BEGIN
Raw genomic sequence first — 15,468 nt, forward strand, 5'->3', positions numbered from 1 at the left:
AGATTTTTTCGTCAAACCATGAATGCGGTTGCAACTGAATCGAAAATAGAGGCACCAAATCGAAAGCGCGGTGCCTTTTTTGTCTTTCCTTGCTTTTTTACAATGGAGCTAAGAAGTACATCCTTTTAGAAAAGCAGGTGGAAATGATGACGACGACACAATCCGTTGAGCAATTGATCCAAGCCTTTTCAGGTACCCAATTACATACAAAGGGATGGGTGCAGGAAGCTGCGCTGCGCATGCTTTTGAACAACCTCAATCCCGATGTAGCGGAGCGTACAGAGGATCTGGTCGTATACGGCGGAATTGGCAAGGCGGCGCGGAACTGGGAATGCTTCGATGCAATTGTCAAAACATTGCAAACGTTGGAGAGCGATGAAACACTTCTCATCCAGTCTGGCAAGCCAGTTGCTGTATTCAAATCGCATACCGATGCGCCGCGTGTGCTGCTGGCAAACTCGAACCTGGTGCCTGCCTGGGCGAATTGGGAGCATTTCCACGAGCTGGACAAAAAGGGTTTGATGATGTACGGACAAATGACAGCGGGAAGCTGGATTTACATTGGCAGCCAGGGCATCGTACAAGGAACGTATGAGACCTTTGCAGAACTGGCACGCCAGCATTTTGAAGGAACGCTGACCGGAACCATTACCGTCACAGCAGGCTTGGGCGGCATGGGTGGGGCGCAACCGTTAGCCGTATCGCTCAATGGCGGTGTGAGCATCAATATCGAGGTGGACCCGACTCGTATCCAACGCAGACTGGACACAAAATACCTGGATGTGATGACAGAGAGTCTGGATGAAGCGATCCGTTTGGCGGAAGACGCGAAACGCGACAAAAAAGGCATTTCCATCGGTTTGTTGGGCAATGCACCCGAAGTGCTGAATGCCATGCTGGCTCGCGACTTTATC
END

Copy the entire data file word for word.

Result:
Raw genomic sequence first — 15,468 nt, forward strand, 5'->3', positions numbered from 1 at the left:
AGATTTTTTCGTCAAACCATGAATGCGGTTGCAACTGAATCGAAAATAGAGGCACCAAATCGAAAGCGCGGTGCCTTTTTTGTCTTTCCTTGCTTTTTTACAATGGAGCTAAGAAGTACATCCTTTTAGAAAAGCAGGTGGAAATGATGACGACGACACAATCCGTTGAGCAATTGATCCAAGCCTTTTCAGGTACCCAATTACATACAAAGGGATGGGTGCAGGAAGCTGCGCTGCGCATGCTTTTGAACAACCTCAATCCCGATGTAGCGGAGCGTACAGAGGATCTGGTCGTATACGGCGGAATTGGCAAGGCGGCGCGGAACTGGGAATGCTTCGATGCAATTGTCAAAACATTGCAAACGTTGGAGAGCGATGAAACACTTCTCATCCAGTCTGGCAAGCCAGTTGCTGTATTCAAATCGCATACCGATGCGCCGCGTGTGCTGCTGGCAAACTCGAACCTGGTGCCTGCCTGGGCGAATTGGGAGCATTTCCACGAGCTGGACAAAAAGGGTTTGATGATGTACGGACAAATGACAGCGGGAAGCTGGATTTACATTGGCAGCCAGGGCATCGTACAAGGAACGTATGAGACCTTTGCAGAACTGGCACGCCAGCATTTTGAAGGAACGCTGACCGGAACCATTACCGTCACAGCAGGCTTGGGCGGCATGGGTGGGGCGCAACCGTTAGCCGTATCGCTCAATGGCGGTGTGAGCATCAATATCGAGGTGGACCCGACTCGTATCCAACGCAGACTGGACACAAAATACCTGGATGTGATGACAGAGAGTCTGGATGAAGCGATCCGTTTGGCGGAAGACGCGAAACGCGACAAAAAAGGCATTTCCATCGGTTTGTTGGGCAATGCACCCGAAGTGCTGAATGCCATGCTGGCTCGCGACTTTATC